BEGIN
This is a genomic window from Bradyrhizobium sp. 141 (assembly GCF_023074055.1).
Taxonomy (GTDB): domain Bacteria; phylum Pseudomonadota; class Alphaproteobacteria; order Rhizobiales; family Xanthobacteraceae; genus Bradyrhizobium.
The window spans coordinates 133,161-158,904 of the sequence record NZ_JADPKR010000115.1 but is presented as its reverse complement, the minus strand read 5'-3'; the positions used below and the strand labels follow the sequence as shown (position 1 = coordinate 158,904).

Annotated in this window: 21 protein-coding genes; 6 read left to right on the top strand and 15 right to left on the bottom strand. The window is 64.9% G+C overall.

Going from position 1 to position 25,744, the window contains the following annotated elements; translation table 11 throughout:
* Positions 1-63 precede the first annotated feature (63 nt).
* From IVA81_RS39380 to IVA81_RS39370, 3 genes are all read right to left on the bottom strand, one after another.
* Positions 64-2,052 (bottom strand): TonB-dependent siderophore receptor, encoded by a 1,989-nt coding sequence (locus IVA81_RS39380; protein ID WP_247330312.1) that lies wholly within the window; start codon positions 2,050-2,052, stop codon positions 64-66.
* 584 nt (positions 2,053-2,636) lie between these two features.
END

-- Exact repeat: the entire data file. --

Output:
This is a genomic window from Bradyrhizobium sp. 141 (assembly GCF_023074055.1).
Taxonomy (GTDB): domain Bacteria; phylum Pseudomonadota; class Alphaproteobacteria; order Rhizobiales; family Xanthobacteraceae; genus Bradyrhizobium.
The window spans coordinates 133,161-158,904 of the sequence record NZ_JADPKR010000115.1 but is presented as its reverse complement, the minus strand read 5'-3'; the positions used below and the strand labels follow the sequence as shown (position 1 = coordinate 158,904).

Annotated in this window: 21 protein-coding genes; 6 read left to right on the top strand and 15 right to left on the bottom strand. The window is 64.9% G+C overall.

Going from position 1 to position 25,744, the window contains the following annotated elements; translation table 11 throughout:
* Positions 1-63 precede the first annotated feature (63 nt).
* From IVA81_RS39380 to IVA81_RS39370, 3 genes are all read right to left on the bottom strand, one after another.
* Positions 64-2,052 (bottom strand): TonB-dependent siderophore receptor, encoded by a 1,989-nt coding sequence (locus IVA81_RS39380; protein ID WP_247330312.1) that lies wholly within the window; start codon positions 2,050-2,052, stop codon positions 64-66.
* 584 nt (positions 2,053-2,636) lie between these two features.